Beets – A Lesson in Frugality

Whole Golden BeetsBeets are the ultimate in nutritional usefulness.  Each part of the beet is nutritionally useful, and even the few small parts you don’t want to eat can be fed to your garden in the form of compost.

Golden beets are beautiful and sweet, and according to some sources are much lower in starch than their red cousins.  So if you are reducing starch in your diet for health reasons, golden beets are OK!  Also, red beets are a pain with their sheer redness, which gets all over everything in your kitchen.  I’ve already got stains on everything from all the turmeric I’m consuming, and add the red “blood” from beets and I’ve got sunset-colored cutting boards and wood-handled knives, not to mention my hands…  Ah the price for health.  But I digress…

Beets can be divided into three uniquely useful parts: the roots, the stems, and the leaves.

Roots: The root bulb is the most deliciously sweet part of the plant.  The easiest way to cook the beet root is in foil packets on your grill (btw you can skip the peeling step and eat them with the peel on).  Another way is to simply peel them and steam them, then drizzle with a little olive oil and salt and serve warm.

Stems: The stems of the beets are great for smoothies and soup stocks.  I often cut them in half and store them in a freezer-grade zip lock bag in the freezer until I need them.  When using them in a smoothie or soup (or stock) you don’t even need to thaw them, just throw them right in frozen!

Greens:  Beet greens are excellent when combined with a sweet vegetable (think carrots, fennel, or sweet onions) and sauteed with some fresh minced garlic and olive oil.

All parts have similar nutritional value, with plenty of folate, manganese, potassium, copper, magnesium, B6, vitamin C, and iron!  And don’t forget the fiber, which aids in healthy digestion and protects the immune system.

When you buy beets whole you can store them intact for a couple of days in the refrigerator.  They should be stored loosely in bags with the roots toward the back.  When ready to use, trim the beets into their separate parts and store the unused parts for later.  Place the leaves in a ziplock bag in the refrigerator with some damp paper towels (wash now or later, it doesn’t matter).  The roots should be dried off and then put into their own airtight bag and stored in the veggie drawer of your frig. The stems can go in the freezer, also in an airtight bag or container.  Greens will last about a week, and roots will last about two weeks.  The stems can be kept for months.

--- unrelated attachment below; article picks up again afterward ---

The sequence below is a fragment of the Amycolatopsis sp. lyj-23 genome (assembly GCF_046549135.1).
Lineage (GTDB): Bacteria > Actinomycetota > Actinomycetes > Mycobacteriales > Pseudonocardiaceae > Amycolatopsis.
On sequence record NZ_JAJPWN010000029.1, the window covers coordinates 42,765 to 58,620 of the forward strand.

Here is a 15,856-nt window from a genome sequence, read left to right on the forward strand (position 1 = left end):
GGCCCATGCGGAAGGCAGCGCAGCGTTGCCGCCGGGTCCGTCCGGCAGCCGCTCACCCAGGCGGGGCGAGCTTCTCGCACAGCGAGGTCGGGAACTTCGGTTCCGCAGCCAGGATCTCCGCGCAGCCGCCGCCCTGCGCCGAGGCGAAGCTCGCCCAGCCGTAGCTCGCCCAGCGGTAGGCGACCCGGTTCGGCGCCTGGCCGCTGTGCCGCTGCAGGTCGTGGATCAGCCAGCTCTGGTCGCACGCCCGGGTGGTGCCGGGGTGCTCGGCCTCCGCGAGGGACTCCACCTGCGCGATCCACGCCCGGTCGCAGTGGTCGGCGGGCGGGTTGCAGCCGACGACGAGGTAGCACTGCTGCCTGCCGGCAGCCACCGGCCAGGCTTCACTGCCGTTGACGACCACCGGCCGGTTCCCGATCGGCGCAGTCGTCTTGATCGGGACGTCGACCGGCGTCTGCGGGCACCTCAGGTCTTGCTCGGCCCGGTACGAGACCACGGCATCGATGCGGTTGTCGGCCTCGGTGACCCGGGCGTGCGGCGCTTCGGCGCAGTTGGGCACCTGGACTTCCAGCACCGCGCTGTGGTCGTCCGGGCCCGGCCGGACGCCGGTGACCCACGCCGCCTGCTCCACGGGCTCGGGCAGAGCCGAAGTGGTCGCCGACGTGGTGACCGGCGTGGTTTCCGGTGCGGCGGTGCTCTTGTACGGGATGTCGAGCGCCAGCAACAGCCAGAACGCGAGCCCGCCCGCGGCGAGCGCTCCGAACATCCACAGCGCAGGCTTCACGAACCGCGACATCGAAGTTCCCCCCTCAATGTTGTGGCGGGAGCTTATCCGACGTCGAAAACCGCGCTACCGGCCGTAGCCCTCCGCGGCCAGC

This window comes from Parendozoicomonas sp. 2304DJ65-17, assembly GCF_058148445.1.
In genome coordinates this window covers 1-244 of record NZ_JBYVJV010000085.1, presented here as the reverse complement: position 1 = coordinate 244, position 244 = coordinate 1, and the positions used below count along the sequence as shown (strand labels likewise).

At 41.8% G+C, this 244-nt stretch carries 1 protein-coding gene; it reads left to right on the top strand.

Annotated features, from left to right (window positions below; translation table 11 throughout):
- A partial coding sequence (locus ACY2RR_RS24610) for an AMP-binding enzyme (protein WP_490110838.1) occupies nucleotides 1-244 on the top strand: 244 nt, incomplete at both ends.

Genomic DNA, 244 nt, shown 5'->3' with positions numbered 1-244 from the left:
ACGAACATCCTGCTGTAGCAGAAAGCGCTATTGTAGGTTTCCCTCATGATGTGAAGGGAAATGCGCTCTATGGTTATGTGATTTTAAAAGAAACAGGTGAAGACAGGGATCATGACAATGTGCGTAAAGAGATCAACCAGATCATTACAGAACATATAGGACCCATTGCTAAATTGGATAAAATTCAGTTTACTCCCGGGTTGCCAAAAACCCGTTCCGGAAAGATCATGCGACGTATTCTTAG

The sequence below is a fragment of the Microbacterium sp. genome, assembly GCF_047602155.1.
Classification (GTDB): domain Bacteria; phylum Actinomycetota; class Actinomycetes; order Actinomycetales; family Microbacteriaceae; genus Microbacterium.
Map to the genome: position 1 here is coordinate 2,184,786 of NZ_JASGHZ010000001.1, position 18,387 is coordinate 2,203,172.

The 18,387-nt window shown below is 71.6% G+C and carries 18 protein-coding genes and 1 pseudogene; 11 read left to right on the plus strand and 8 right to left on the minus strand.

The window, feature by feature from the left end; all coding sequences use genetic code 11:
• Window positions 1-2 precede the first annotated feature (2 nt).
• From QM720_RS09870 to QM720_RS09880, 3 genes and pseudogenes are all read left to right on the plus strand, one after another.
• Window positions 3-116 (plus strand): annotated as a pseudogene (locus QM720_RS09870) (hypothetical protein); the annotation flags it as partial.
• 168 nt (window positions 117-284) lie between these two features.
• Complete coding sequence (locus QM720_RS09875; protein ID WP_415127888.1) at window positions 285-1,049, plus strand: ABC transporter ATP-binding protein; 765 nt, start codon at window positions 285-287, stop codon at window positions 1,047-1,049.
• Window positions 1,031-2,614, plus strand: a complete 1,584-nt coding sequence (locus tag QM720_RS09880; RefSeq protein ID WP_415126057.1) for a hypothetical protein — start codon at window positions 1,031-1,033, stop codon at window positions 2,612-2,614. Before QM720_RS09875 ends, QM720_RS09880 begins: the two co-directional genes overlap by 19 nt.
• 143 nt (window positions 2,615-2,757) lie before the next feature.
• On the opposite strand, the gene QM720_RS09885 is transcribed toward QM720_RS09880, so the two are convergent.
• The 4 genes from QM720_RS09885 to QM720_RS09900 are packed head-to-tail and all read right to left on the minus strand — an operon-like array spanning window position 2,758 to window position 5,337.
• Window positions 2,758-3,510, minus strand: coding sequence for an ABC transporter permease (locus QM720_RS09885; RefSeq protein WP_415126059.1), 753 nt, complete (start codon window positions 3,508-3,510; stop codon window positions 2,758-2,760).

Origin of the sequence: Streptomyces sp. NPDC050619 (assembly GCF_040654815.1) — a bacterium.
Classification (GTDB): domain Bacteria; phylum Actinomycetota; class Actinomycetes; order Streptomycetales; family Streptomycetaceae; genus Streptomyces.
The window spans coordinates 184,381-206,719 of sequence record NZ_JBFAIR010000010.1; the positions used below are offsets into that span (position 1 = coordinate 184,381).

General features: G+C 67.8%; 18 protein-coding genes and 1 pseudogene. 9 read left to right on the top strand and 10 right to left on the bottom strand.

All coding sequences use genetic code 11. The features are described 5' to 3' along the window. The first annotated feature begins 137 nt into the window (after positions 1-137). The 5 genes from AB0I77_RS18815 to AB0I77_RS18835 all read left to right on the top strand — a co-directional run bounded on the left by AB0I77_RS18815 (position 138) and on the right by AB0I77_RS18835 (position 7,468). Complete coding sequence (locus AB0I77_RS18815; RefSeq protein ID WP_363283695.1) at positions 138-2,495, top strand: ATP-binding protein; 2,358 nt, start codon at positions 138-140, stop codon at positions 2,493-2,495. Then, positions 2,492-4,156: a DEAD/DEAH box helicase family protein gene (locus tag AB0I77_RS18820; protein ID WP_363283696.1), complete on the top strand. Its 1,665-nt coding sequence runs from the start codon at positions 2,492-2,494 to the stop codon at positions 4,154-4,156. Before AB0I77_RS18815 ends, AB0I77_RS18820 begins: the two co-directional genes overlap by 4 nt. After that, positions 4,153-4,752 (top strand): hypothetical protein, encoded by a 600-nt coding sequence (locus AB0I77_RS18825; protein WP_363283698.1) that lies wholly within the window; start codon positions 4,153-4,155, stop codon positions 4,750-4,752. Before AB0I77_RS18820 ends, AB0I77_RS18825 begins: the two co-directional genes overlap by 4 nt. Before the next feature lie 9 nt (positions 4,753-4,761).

In my book, beets are right up there with all the other great superfoods and you should eat them as often as possible (organic of course!).

 

Lemon Cilantro Vinaigrette

Homemade vinaigrette is so much more flavorful than either bottled or packaged. The one downside is that you need to shake it up every time you pour it. Pre-packaged dressings have added emulsifiers to make the ingredients “stick together.” But I prefer to not consume chemicals with my food so I’m OK with shaking the bottle once in a while!

This is a variation on my original recipe, this time using fresh lemon juice instead of vinegar, going lighter on the seasonings, and adding cilantro and parsley to the mix. Continue reading “Lemon Cilantro Vinaigrette”

Beet Ginger Smoothie

Yes, it tastes as good as it looks, and no added sugar!

1/2 C melon, chopped (or apple, including peel)
1 dozen red grapes
1/2 stalk celery with leaves
1 small piece of lime or lemon
1/2 fresh beet
1/2 banana Continue reading “Beet Ginger Smoothie”

Mexican Red Pozole

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Mexican Red Pozole Yum
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Cuisine Mexican
Prep Time 10 minutes
Cook Time 25 minutes
Passive Time 20 minutes
Servings
people
Ingredients
Cuisine Mexican
Prep Time 10 minutes
Cook Time 25 minutes
Passive Time 20 minutes
Servings
people
Ingredients
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Rating: 0
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Instructions
  1. Add stock, salsa, and hominy to a medium saucepan and heat on medium until simmering. Cook 20 minutes.
  2. Meanwhile, shred the cooked chicken until you have 3 cups.
  3. Add chicken to cooked pozole and simmer for a few more minutes until the chicken is warmed through. Serve with lime wedges and other optional garnishes (see notes).
Recipe Notes

Serve with avocado, shredded cabbage, diced onion, fresh oregano, and/or warmed corn tortillas. If using, be sure to add them to your shopping list.

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Thai Salad with Peanuts

If you have a peanut allergy in your house you can switch the Thai peanut sauce for any other kind of Thai cooking sauce without peanuts.

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Thai Salad with Peanuts Yum
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Prep Time 10 minutes
Cook Time 10 minutes
Servings
people
Ingredients
Prep Time 10 minutes
Cook Time 10 minutes
Servings
people
Ingredients
Votes: 0
Rating: 0
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Rate this recipe!
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Instructions
  1. Cook noodles according to package instructions. Strain and set aside.
  2. Chop green onions. Rinse and drain edamame beans and let dry. Chop cilantro and peanuts if using.
  3. Add noodles plus rest of ingredients to a large bowl and toss gently until well blended. Serve at room temperature, sprinkle with cilantro and additional chopped peanuts if desired.
Recipe Notes
  • It's super important to check the labels of any jarred sauce you buy.  Make sure there are no added chemicals, sugars, HFCS, MSG, or "added coloring".  Citric acid is ok as a preservative but if you see anything you can't pronounce, put it back on the shelf.
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